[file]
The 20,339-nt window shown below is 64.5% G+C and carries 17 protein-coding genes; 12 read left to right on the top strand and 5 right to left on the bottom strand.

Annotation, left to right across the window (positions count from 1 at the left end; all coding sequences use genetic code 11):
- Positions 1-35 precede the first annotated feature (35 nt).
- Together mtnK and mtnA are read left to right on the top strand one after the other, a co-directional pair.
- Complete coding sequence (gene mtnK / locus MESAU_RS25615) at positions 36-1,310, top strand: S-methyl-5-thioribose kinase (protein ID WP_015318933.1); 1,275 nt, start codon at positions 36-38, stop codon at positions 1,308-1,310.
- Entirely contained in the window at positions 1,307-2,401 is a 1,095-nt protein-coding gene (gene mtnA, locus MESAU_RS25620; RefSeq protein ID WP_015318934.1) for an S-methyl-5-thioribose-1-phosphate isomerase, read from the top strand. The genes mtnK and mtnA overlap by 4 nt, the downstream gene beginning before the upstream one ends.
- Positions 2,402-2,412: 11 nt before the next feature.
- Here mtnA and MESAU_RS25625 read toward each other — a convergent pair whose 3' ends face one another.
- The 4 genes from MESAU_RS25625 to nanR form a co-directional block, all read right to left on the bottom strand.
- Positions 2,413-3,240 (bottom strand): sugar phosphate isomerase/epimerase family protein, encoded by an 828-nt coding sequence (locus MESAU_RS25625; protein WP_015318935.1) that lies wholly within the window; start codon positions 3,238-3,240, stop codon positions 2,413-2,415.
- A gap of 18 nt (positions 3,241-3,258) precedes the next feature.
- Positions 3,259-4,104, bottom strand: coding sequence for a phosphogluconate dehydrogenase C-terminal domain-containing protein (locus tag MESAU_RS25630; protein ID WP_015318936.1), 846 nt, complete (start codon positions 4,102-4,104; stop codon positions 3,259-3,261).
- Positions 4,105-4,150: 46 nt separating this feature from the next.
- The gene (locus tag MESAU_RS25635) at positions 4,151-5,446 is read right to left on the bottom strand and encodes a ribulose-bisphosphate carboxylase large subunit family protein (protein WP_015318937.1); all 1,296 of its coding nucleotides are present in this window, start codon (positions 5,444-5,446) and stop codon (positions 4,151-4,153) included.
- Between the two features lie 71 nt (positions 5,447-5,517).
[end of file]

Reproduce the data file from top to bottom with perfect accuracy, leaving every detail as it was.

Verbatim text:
The 20,339-nt window shown below is 64.5% G+C and carries 17 protein-coding genes; 12 read left to right on the top strand and 5 right to left on the bottom strand.

Annotation, left to right across the window (positions count from 1 at the left end; all coding sequences use genetic code 11):
- Positions 1-35 precede the first annotated feature (35 nt).
- Together mtnK and mtnA are read left to right on the top strand one after the other, a co-directional pair.
- Complete coding sequence (gene mtnK / locus MESAU_RS25615) at positions 36-1,310, top strand: S-methyl-5-thioribose kinase (protein ID WP_015318933.1); 1,275 nt, start codon at positions 36-38, stop codon at positions 1,308-1,310.
- Entirely contained in the window at positions 1,307-2,401 is a 1,095-nt protein-coding gene (gene mtnA, locus MESAU_RS25620; RefSeq protein ID WP_015318934.1) for an S-methyl-5-thioribose-1-phosphate isomerase, read from the top strand. The genes mtnK and mtnA overlap by 4 nt, the downstream gene beginning before the upstream one ends.
- Positions 2,402-2,412: 11 nt before the next feature.
- Here mtnA and MESAU_RS25625 read toward each other — a convergent pair whose 3' ends face one another.
- The 4 genes from MESAU_RS25625 to nanR form a co-directional block, all read right to left on the bottom strand.
- Positions 2,413-3,240 (bottom strand): sugar phosphate isomerase/epimerase family protein, encoded by an 828-nt coding sequence (locus MESAU_RS25625; protein WP_015318935.1) that lies wholly within the window; start codon positions 3,238-3,240, stop codon positions 2,413-2,415.
- A gap of 18 nt (positions 3,241-3,258) precedes the next feature.
- Positions 3,259-4,104, bottom strand: coding sequence for a phosphogluconate dehydrogenase C-terminal domain-containing protein (locus tag MESAU_RS25630; protein ID WP_015318936.1), 846 nt, complete (start codon positions 4,102-4,104; stop codon positions 3,259-3,261).
- Positions 4,105-4,150: 46 nt separating this feature from the next.
- The gene (locus tag MESAU_RS25635) at positions 4,151-5,446 is read right to left on the bottom strand and encodes a ribulose-bisphosphate carboxylase large subunit family protein (protein WP_015318937.1); all 1,296 of its coding nucleotides are present in this window, start codon (positions 5,444-5,446) and stop codon (positions 4,151-4,153) included.
- Between the two features lie 71 nt (positions 5,447-5,517).